language = "English",
journal = "International Journal of Stroke",
issn = "1747-4930",
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Kilkenny, MF, Lannin, NA, Levi, C, Faux, SG, Dewey, HM, Grimley, R, Hill, K, Grabsch, B, Kim, J, Hand, P, Crosby, V, Gardner, M, Rois-Gnecco, J, Thijs, V, Anderson, CS, Donnan, G, Middleton, S, Cadilhac, DA & on behalf of the AuSCR Consortium 2018, 'Weekend hospital discharge is associated with suboptimal care and outcomes: An observational Australian Stroke Clinical Registry study' International Journal of Stroke. https://doi.org/10.1177/1747493018806165

Weekend hospital discharge is associated with suboptimal care and outcomes : An observational Australian Stroke Clinical Registry study. / Kilkenny, Monique F.; Lannin, Natasha A.; Levi, Chris; Faux, Steven G.; Dewey, Helen M.; Grimley, Rohan; Hill, Kelvin; Grabsch, Brenda; Kim, Joosup; Hand, Peter; Crosby, Vanessa; Gardner, Michele; Rois-Gnecco, Juan; Thijs, Vincent; Anderson, Craig S.; Donnan, Geoffrey; Middleton, Sandy; Cadilhac, Dominique A.; on behalf of the AuSCR Consortium.

In: International Journal of Stroke, 22.10.2018.

Research output: Contribution to journalArticleResearchpeer-review

TY - JOUR

T1 - Weekend hospital discharge is associated with suboptimal care and outcomes

T2 - An observational Australian Stroke Clinical Registry study

AU - Kilkenny, Monique F.

AU - Lannin, Natasha A.

AU - Levi, Chris

AU - Faux, Steven G.

AU - Dewey, Helen M.

AU - Grimley, Rohan

AU - Hill, Kelvin

AU - Grabsch, Brenda

AU - Kim, Joosup

AU - Hand, Peter

AU - Crosby, Vanessa

AU - Gardner, Michele

AU - Rois-Gnecco, Juan

AU - Thijs, Vincent

AU - Anderson, Craig S.

AU - Donnan, Geoffrey

AU - Middleton, Sandy

AU - Cadilhac, Dominique A.

AU - on behalf of the AuSCR Consortium

PY - 2018/10/22

Y1 - 2018/10/22

N2 - Background: The quality of stroke care may diminish on weekends. Aims: We aimed to compare the quality of care and outcomes for patients with stroke/transient ischemic attack discharged on weekdays compared with those discharged on weekends. Methods: Data from the Australian Stroke Clinical Registry from January 2010 to December 2015 (n = 45 hospitals) were analyzed. Differences in processes of care by the timing of discharge are described. Multilevel regression and survival analyses (up to 180 days postevent) were undertaken. Results: Among 30,649 registrants, 2621 (8.6%) were discharged on weekends (55% male; median age 74 years). Compared to those discharged on weekdays, patients discharged on weekends were more often patients with a transient ischemic attack (weekend 35% vs. 19%; p < 0.001) but were less often treated in a stroke unit (69% vs. 81%; p < 0.001), prescribed antihypertensive medication at discharge (65% vs. 71%; p < 0.001) or received a care plan if discharged to the community (47% vs. 53%; p < 0.001). After accounting for patient characteristics and clustering by hospital, patients discharged on weekends had a 1 day shorter length of stay (coefficient = −1.31, 95% confidence interval [CI] = −1.52, −1.10), were less often discharged to inpatient rehabilitation (aOR = 0.39, 95% CI = 0.34, 0.44) and had a greater hazard of death within 180 days (hazard ratio = 1.22, 95% CI = 1.04, 1.42) than those discharged on weekdays. Conclusions: Patients with stroke/transient ischemic attack discharged on weekends were more likely to receive suboptimal care and have higher long-term mortality. High quality of stroke care should be consistent irrespective of the timing of hospital discharge.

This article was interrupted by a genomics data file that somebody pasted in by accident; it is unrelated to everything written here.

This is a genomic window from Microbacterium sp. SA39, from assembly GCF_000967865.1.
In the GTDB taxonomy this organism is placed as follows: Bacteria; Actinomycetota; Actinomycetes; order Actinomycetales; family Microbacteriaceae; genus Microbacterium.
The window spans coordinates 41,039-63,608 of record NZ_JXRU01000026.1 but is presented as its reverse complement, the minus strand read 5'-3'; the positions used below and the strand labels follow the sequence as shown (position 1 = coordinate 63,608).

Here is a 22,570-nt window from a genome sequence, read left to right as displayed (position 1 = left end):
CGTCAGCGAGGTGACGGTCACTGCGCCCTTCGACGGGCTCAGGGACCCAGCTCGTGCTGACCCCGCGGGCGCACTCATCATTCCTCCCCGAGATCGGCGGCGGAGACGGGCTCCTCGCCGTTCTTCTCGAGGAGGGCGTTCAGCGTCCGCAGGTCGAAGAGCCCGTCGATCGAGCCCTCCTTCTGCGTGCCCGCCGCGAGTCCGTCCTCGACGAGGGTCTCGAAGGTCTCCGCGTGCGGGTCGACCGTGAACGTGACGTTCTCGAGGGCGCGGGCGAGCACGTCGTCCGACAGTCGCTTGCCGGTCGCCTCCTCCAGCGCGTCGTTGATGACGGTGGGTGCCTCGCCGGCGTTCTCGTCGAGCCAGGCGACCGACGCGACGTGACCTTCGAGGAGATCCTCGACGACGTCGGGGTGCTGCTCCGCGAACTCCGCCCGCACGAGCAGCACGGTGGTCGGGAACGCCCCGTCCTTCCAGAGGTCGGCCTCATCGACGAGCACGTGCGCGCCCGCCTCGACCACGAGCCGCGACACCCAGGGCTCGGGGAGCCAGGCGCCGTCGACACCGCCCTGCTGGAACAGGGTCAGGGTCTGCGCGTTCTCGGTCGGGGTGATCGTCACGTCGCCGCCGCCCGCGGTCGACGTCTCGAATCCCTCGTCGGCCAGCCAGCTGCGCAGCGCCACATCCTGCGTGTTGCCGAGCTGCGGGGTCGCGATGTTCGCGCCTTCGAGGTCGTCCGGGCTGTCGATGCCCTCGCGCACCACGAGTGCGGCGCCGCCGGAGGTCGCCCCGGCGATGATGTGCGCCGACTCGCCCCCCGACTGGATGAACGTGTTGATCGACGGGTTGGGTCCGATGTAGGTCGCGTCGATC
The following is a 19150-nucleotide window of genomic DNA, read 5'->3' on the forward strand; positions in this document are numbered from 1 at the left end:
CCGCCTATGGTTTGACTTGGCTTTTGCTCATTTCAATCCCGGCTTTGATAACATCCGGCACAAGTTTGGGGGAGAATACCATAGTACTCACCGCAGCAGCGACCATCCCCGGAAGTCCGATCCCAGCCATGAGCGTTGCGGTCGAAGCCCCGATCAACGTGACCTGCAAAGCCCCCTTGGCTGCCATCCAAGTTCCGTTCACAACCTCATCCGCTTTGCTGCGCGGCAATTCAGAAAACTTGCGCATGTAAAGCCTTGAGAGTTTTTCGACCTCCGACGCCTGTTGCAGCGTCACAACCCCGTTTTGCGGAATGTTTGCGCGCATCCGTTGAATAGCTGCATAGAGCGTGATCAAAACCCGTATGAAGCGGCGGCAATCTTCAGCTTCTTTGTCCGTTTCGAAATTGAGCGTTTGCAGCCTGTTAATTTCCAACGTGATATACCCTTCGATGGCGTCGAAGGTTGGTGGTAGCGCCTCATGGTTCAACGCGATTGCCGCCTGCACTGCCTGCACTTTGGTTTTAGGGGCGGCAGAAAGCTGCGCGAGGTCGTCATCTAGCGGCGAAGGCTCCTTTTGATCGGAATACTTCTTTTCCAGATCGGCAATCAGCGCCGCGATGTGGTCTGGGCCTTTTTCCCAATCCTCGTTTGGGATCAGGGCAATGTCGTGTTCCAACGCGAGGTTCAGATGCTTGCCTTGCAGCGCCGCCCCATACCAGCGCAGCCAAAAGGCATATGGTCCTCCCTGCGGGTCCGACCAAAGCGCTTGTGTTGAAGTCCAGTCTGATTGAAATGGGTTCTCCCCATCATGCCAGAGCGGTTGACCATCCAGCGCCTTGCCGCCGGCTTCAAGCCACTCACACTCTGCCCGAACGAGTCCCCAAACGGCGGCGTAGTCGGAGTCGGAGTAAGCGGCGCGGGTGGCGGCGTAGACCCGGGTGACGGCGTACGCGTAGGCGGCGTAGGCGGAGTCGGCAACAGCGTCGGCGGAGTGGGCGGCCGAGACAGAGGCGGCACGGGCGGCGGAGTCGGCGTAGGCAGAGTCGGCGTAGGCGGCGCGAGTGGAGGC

AB - Background: The quality of stroke care may diminish on weekends. Aims: We aimed to compare the quality of care and outcomes for patients with stroke/transient ischemic attack discharged on weekdays compared with those discharged on weekends. Methods: Data from the Australian Stroke Clinical Registry from January 2010 to December 2015 (n = 45 hospitals) were analyzed. Differences in processes of care by the timing of discharge are described. Multilevel regression and survival analyses (up to 180 days postevent) were undertaken. Results: Among 30,649 registrants, 2621 (8.6%) were discharged on weekends (55% male; median age 74 years). Compared to those discharged on weekdays, patients discharged on weekends were more often patients with a transient ischemic attack (weekend 35% vs. 19%; p < 0.001) but were less often treated in a stroke unit (69% vs. 81%; p < 0.001), prescribed antihypertensive medication at discharge (65% vs. 71%; p < 0.001) or received a care plan if discharged to the community (47% vs. 53%; p < 0.001). After accounting for patient characteristics and clustering by hospital, patients discharged on weekends had a 1 day shorter length of stay (coefficient = −1.31, 95% confidence interval [CI] = −1.52, −1.10), were less often discharged to inpatient rehabilitation (aOR = 0.39, 95% CI = 0.34, 0.44) and had a greater hazard of death within 180 days (hazard ratio = 1.22, 95% CI = 1.04, 1.42) than those discharged on weekdays. Conclusions: Patients with stroke/transient ischemic attack discharged on weekends were more likely to receive suboptimal care and have higher long-term mortality. High quality of stroke care should be consistent irrespective of the timing of hospital discharge.

KW - clinical indicators

KW - outcomes

KW - quality care

KW - stroke

KW - transient ischemic attack

KW - weekday

KW - Weekend

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U2 - 10.1177/1747493018806165

DO - 10.1177/1747493018806165

M3 - Article

JO - International Journal of Stroke

JF - International Journal of Stroke

SN - 1747-4930

ER -